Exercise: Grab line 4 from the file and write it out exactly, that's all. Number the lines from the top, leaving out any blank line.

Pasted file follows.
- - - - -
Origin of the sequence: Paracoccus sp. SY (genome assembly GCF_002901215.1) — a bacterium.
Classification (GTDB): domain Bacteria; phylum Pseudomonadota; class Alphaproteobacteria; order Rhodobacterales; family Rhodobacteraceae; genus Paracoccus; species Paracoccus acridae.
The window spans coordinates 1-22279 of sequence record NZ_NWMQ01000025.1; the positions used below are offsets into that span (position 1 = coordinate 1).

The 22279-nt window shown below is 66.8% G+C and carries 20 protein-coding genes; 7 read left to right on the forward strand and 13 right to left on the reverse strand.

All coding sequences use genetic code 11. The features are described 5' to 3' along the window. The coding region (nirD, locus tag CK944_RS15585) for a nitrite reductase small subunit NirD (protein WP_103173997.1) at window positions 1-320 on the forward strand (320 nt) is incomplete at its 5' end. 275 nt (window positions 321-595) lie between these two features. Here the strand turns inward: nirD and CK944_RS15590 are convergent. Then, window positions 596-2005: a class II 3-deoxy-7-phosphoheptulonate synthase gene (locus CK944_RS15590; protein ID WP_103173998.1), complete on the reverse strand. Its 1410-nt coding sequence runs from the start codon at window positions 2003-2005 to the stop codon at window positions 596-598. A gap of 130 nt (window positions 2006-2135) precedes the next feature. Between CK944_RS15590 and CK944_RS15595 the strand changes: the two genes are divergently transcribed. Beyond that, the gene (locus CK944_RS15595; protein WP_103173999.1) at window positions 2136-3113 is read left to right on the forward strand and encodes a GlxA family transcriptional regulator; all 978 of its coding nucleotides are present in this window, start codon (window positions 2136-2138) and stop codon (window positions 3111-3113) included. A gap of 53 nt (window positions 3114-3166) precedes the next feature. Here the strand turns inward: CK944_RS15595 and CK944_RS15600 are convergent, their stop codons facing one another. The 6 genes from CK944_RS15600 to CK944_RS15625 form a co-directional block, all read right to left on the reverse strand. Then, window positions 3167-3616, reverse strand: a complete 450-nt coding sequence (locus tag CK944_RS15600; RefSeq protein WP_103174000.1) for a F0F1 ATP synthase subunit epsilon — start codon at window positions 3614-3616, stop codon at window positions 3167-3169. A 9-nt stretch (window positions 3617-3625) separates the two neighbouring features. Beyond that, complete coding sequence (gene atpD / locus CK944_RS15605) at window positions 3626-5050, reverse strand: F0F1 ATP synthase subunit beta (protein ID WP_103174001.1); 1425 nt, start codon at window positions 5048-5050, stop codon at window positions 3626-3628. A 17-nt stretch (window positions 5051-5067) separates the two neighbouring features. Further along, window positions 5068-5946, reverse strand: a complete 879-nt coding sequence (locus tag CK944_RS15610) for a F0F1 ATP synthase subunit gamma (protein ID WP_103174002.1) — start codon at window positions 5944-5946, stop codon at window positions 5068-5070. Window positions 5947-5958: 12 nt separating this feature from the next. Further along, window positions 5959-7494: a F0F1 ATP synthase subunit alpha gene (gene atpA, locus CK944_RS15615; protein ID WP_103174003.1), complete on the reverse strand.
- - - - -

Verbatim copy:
The 22279-nt window shown below is 66.8% G+C and carries 20 protein-coding genes; 7 read left to right on the forward strand and 13 right to left on the reverse strand.